Golly feels as if someone took Garth Ennis’s Preacher and drained out all the meanspiritedness, sadistic jokes, and sexism. Golly Munhollen grabs the circus strongwoman’s ass one day, she knocks him out, and he’s visited by an angel who informs him that the Apocalypse has been postponed indefinitely due to lack of interest, and in the meanwhile he’s been appointed the clean-up squad for all those demons left running around the world. When Golly asks the logical question—why me and not someone smarter—the angel tells him that from a heavenly perspective the difference between him and a genius is negligible. “It would be like asking you to look into a puddle and select the smartest amoeba,” it says. “You will do.”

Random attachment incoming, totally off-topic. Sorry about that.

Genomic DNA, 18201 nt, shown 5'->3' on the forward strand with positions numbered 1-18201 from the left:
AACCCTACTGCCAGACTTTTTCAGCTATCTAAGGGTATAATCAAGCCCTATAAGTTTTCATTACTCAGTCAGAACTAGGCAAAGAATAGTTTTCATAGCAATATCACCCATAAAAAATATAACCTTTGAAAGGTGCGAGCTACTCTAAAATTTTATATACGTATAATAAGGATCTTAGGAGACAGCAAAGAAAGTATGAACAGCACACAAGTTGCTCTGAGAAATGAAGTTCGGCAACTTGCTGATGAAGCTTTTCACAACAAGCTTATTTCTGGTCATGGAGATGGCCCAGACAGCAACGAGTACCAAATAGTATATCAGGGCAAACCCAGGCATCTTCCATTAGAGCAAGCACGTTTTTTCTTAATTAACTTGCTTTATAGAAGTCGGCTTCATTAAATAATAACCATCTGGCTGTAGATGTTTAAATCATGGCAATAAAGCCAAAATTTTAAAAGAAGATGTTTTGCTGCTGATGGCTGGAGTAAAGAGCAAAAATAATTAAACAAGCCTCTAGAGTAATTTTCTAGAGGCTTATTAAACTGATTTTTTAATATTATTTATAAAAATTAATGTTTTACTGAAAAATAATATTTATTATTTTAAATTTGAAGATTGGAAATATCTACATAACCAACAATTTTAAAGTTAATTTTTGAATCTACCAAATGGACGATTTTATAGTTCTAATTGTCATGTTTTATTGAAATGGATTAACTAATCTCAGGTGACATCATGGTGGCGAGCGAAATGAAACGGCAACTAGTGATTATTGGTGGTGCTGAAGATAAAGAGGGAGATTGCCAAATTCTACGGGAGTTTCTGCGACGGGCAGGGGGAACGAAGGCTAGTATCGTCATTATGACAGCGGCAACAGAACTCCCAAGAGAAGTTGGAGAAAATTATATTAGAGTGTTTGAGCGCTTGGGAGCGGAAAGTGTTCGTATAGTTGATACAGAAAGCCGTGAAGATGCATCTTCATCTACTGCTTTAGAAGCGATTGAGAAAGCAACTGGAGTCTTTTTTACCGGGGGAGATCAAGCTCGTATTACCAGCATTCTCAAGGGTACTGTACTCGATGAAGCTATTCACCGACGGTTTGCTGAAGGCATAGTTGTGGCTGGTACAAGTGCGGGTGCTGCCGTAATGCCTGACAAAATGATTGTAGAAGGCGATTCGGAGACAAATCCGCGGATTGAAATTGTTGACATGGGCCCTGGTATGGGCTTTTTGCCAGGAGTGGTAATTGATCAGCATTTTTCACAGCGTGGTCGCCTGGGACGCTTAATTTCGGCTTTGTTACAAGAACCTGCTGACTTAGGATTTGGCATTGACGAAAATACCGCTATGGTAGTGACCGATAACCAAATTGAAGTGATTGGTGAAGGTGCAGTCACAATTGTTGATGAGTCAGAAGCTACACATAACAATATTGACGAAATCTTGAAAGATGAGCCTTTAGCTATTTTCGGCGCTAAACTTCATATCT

#3 Charles Soule, 27 (Twenty-Seven)

Will Garland has a repetitive stress injury in his playing hand, and in trying to cure himself accidentally makes a Faustian bargain that leaves him with a console implanted in his chest. Every time he activates it he gains a miraculous ability for three hours, but after the 27th time he does so, he will die. The ending is unexpected yet perfect. Now available in a trade paperback.

#2 Fábio Moon and Gabriel Bá, Daytripper